Endoscopy 2016; 48(S 01): E142-E143
DOI: 10.1055/s-0042-104192
Cases and Techniques Library (CTL)
© Georg Thieme Verlag KG Stuttgart · New York

Endoscopic closure of a colonic defect using a novel endoloop system via a single-channel endoscope

Jiankun Wang
Digestive Endoscopy Center, The First Affiliated Hospital of Nanjing Medical University and Jiangsu Province Hospital, Nanjing, China
,
Xiang Wang
Digestive Endoscopy Center, The First Affiliated Hospital of Nanjing Medical University and Jiangsu Province Hospital, Nanjing, China
,
Li Liu
Digestive Endoscopy Center, The First Affiliated Hospital of Nanjing Medical University and Jiangsu Province Hospital, Nanjing, China
,
Lili Zhao
Digestive Endoscopy Center, The First Affiliated Hospital of Nanjing Medical University and Jiangsu Province Hospital, Nanjing, China
,
Min Wang
Digestive Endoscopy Center, The First Affiliated Hospital of Nanjing Medical University and Jiangsu Province Hospital, Nanjing, China
,
Zhenzhen Liu
Digestive Endoscopy Center, The First Affiliated Hospital of Nanjing Medical University and Jiangsu Province Hospital, Nanjing, China
,
Zhining Fan
Digestive Endoscopy Center, The First Affiliated Hospital of Nanjing Medical University and Jiangsu Province Hospital, Nanjing, China
› Author Affiliations
Further Information

Publication History

Publication Date:
14 April 2016 (online)

Successful closure of postoperative defects is essential for endoscopic resection of early neoplasms. The endoscopic purse-string suture (EPSS) using a double-channel colonoscope has been shown to be safe and effective. This method involves the interaction of the endoloop and the metal clips through two separate endoscope channels [1]. However, single-channel colonoscopes are more popular in clinical practice because of their longer length, more flexible operation, and cheaper price, especially when used in the right colon. We report on a novel endoloop system that was innovatively applied via a single-channel endoscope.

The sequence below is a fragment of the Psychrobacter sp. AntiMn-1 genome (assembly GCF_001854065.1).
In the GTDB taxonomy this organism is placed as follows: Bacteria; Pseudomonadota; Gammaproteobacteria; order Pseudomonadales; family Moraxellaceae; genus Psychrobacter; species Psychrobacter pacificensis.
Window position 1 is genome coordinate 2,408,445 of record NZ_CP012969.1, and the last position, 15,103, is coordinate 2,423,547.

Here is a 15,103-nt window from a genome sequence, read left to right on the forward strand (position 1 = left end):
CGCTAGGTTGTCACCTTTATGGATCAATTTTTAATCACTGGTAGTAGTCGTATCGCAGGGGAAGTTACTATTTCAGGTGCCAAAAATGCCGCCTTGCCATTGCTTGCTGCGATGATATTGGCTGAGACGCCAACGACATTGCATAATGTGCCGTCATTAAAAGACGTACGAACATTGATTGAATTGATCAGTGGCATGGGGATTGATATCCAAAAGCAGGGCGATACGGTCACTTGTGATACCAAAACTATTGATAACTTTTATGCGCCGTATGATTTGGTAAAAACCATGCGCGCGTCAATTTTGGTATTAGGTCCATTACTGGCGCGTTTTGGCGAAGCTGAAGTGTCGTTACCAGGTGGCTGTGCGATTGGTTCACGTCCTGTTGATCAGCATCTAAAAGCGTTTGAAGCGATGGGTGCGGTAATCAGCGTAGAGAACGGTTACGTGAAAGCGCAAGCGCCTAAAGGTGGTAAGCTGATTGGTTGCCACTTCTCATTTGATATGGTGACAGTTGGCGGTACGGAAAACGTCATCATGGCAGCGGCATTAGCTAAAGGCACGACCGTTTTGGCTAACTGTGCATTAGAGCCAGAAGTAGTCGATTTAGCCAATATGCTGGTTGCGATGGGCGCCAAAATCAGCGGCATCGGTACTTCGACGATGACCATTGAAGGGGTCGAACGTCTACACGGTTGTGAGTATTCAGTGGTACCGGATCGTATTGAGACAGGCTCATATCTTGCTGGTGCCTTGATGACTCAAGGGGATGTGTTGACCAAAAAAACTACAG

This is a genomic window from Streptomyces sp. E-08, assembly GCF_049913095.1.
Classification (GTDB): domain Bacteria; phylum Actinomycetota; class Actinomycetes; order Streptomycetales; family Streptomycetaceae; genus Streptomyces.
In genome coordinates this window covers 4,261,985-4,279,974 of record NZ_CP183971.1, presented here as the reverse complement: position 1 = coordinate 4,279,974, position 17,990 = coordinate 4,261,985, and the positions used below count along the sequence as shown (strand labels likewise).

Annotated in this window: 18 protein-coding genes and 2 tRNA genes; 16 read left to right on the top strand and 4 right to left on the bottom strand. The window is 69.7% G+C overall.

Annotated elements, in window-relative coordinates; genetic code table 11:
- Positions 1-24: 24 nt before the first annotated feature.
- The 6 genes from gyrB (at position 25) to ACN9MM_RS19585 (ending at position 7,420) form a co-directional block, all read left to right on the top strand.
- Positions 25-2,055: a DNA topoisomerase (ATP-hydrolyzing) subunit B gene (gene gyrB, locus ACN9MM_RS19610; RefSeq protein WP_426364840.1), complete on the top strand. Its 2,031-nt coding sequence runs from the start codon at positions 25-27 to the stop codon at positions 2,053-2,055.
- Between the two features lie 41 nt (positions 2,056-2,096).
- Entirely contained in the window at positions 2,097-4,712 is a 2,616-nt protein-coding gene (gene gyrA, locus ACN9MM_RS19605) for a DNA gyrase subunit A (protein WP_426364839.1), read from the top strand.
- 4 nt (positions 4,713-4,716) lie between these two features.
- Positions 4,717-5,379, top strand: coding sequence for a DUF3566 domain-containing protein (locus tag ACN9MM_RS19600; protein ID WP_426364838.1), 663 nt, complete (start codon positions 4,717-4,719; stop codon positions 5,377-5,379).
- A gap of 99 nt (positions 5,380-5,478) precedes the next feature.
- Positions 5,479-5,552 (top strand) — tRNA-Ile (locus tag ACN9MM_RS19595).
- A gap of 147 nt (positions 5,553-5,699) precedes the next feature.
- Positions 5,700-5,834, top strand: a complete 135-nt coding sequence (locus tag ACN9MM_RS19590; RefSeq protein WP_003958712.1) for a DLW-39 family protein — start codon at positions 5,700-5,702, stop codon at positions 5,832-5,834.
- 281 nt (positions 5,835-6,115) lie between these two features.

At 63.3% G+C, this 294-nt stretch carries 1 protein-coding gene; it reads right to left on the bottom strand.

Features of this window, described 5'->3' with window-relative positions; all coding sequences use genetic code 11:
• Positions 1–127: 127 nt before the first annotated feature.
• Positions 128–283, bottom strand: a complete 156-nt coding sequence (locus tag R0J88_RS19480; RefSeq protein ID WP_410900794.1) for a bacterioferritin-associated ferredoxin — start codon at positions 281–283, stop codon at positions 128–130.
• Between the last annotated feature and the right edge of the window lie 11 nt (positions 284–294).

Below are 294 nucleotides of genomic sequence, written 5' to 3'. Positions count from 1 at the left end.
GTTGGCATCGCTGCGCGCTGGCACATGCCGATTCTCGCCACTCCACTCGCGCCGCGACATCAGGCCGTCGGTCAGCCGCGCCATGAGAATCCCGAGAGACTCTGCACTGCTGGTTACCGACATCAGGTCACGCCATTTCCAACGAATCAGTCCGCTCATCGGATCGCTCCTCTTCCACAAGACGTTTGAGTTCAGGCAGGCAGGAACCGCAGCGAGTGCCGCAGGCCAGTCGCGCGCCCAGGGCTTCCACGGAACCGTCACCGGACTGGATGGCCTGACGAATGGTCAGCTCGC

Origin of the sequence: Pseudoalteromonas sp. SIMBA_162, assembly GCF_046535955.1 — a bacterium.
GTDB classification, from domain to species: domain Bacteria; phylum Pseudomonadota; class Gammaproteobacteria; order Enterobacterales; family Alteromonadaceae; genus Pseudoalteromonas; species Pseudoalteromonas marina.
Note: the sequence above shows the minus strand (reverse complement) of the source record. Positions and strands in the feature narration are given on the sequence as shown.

A 70-year-old man was referred to our center with a 9-month history of increasing defecation. Endoscopic examination with biopsy and histopathology revealed a nongranular type of laterally spreading tumor with moderate atypical hyperplasia in the ileocecal junction. Endoscopic submucosal dissection was performed for en bloc resection. The large defect (2.5 × 2.0 cm) was completely closed by EPSS via a single-channel colonoscope (CF Q260; Olympus, Tokyo, Japan), as follows. As an independent device, the nylon loop (Loop-30; LeCamp, Changzhou, China) was first delivered and positioned around the defect. Multiple clips were then applied to fix the endoloop in place. The loop was tightened by grasping the tail with a hook and pulling backward to close the defect ([Fig. 1], [Video 1]). The entire procedure was completed via the single channel. The closing process took 8 minutes. The patient was discharged 2 days after the operation without any adverse events.

Zoom Image
Fig. 1 Closure of a colonic defect using a novel endoloop system via a single-channel colonoscope. a The endoloop. b Endoscopy showed a large colonic defect at the ileocecal junction following endoscopic submucosal dissection. c A separate endoloop was inserted around the mucosal defect and anchored with clips. d Several clips were used to anchor the endoloop. e The endoloop was tightened by grasping the endoloop tail with a hook and pulling backward. f The defect was closed successfully by endoscopic purse-string suture.


Quality:
Procedure for closing a colonic mucosal defect using an independent endoloop and clips, via a single-channel colonoscope. The strategy is easy and effective.

Lua et al. [2] described their experience of closing a mucosal defect in the stomach using a single-channel gastroscope. To our knowledge, the current case is the first report on closure of a colonic defect via a single-channel colonoscope. With the assistance of an independent endoloop system, EPSS via a single-channel colonoscope should be feasible, efficient, and safe for endoscopic defect closure.

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